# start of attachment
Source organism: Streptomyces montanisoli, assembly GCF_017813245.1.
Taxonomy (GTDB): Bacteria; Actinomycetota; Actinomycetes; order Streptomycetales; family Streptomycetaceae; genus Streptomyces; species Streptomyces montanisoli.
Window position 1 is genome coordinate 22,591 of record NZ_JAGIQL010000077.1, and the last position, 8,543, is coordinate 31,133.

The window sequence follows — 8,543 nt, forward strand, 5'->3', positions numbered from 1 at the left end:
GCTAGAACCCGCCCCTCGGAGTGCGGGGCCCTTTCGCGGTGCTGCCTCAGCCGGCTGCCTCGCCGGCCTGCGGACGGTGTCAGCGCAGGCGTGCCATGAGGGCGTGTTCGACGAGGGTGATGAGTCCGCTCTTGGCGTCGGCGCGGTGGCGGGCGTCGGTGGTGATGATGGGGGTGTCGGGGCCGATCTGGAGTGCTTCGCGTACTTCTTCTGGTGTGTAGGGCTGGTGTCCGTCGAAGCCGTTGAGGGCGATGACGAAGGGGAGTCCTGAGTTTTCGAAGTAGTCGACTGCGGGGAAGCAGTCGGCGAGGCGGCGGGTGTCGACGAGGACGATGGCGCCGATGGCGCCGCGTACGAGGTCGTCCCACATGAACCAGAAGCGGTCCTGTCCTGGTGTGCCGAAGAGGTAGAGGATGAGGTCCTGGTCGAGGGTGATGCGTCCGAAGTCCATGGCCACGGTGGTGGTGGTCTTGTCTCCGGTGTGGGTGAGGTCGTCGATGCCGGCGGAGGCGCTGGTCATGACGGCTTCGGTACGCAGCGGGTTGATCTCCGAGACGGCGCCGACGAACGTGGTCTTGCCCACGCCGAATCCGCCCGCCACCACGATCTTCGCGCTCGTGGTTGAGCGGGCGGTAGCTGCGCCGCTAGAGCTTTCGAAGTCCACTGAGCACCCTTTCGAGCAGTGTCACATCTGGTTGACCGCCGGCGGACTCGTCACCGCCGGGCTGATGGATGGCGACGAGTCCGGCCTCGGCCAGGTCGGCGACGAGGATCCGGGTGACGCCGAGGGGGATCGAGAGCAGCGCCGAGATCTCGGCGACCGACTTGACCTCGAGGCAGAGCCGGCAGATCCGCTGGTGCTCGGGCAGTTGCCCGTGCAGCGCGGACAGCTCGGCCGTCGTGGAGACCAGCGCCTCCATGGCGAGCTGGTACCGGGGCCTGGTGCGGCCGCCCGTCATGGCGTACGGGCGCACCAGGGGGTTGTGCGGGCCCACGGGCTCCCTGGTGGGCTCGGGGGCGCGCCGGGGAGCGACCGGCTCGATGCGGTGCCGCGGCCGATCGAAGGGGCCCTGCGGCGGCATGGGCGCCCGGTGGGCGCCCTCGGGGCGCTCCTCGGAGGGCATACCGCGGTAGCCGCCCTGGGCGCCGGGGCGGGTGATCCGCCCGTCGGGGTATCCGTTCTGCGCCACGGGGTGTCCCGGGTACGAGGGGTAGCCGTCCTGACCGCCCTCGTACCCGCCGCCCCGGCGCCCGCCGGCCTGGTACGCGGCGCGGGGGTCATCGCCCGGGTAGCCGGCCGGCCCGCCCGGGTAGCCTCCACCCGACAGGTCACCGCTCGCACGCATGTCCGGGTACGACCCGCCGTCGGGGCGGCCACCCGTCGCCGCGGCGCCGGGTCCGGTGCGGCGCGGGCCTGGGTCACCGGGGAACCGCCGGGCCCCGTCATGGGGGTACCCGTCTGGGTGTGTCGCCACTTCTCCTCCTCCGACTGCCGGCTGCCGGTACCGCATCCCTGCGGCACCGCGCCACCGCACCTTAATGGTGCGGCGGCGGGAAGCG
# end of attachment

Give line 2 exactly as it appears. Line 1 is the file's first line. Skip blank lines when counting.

Taxonomy (GTDB): Bacteria; Actinomycetota; Actinomycetes; order Streptomycetales; family Streptomycetaceae; genus Streptomyces; species Streptomyces montanisoli.